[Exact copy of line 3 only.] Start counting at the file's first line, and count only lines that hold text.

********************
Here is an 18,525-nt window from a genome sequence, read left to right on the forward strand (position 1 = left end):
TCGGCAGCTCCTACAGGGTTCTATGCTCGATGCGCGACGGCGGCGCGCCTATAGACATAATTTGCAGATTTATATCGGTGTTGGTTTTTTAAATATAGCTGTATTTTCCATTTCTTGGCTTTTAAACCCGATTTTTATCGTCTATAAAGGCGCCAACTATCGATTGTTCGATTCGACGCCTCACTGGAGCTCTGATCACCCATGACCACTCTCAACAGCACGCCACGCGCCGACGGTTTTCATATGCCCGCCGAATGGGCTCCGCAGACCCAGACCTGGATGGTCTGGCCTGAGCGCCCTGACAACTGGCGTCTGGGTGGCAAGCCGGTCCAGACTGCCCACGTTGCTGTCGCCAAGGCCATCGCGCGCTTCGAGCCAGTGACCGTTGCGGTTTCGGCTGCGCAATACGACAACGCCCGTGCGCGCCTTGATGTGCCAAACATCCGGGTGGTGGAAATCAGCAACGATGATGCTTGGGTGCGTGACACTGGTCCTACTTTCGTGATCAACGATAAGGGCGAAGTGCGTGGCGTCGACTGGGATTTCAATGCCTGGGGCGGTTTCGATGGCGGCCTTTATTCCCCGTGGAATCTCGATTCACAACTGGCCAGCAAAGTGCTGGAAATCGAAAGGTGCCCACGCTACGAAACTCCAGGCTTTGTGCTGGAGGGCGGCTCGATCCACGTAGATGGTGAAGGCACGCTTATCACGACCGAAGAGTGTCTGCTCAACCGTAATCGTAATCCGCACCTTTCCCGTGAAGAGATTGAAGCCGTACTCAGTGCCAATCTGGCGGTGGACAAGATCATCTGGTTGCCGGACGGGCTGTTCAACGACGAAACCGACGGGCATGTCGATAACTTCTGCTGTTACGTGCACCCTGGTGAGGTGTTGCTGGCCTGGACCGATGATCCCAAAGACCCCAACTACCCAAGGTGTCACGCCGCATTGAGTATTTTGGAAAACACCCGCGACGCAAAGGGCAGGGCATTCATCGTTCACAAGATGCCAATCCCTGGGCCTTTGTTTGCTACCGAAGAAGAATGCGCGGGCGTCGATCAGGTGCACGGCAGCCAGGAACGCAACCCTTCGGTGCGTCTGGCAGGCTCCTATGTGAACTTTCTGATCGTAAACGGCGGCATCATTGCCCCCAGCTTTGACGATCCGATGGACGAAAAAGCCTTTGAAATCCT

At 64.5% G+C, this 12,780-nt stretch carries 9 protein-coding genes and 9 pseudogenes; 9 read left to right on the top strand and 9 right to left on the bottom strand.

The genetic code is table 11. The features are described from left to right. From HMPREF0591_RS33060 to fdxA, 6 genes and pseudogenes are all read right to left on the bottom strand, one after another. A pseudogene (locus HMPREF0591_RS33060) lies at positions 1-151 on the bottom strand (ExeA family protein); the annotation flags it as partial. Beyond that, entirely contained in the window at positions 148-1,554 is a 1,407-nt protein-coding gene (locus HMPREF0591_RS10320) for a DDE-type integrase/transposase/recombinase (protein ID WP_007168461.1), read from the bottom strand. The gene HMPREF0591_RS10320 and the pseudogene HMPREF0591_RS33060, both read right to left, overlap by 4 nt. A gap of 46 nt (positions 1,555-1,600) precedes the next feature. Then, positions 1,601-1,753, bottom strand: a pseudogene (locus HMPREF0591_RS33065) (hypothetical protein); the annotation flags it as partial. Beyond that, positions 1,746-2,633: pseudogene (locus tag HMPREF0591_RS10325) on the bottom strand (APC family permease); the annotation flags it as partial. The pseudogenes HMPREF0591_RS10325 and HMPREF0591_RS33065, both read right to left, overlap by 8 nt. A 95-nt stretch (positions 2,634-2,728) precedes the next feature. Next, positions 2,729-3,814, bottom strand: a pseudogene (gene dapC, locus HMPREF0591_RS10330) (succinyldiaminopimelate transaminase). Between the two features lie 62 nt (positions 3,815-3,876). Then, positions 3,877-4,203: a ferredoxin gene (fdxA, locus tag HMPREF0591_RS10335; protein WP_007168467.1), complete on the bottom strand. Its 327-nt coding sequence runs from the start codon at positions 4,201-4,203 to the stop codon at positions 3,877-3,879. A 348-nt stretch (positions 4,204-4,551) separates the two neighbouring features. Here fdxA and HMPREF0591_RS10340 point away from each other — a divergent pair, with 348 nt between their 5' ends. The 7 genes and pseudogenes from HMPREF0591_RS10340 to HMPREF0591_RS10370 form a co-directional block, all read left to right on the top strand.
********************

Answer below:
At 64.5% G+C, this 12,780-nt stretch carries 9 protein-coding genes and 9 pseudogenes; 9 read left to right on the top strand and 9 right to left on the bottom strand.